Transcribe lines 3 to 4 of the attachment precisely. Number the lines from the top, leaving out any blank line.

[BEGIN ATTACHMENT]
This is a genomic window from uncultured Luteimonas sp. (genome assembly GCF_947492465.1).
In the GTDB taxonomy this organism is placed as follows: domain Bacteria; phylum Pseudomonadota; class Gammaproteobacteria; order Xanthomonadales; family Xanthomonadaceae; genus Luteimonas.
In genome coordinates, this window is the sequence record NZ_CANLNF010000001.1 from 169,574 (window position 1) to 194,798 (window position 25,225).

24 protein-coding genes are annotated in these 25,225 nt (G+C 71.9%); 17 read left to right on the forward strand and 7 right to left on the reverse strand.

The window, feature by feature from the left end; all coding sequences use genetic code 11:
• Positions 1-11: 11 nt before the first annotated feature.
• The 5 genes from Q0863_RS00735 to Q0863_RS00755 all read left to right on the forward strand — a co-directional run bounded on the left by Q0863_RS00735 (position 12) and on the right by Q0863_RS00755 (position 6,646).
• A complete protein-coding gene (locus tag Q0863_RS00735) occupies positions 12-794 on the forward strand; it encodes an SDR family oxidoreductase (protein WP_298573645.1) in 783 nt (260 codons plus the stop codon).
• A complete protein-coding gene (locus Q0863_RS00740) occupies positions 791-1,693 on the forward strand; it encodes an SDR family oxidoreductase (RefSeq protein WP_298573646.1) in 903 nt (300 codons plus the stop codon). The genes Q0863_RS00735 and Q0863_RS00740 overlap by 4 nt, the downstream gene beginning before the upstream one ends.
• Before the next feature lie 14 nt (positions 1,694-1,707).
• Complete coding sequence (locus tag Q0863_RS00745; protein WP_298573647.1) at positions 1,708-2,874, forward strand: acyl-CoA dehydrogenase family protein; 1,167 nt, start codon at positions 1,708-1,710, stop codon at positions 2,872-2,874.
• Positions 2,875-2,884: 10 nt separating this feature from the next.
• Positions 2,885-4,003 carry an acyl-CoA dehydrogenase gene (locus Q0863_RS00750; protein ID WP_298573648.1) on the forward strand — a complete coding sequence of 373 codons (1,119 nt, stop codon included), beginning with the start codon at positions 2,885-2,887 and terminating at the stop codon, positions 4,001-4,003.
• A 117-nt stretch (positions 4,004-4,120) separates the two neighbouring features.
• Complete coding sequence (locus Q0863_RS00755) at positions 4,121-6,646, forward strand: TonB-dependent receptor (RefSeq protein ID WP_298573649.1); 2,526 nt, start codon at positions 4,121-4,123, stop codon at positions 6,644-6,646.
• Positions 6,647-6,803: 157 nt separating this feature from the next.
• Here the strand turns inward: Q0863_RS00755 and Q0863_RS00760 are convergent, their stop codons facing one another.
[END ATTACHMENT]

In genome coordinates, this window is the sequence record NZ_CANLNF010000001.1 from 169,574 (window position 1) to 194,798 (window position 25,225).

24 protein-coding genes are annotated in these 25,225 nt (G+C 71.9%); 17 read left to right on the forward strand and 7 right to left on the reverse strand.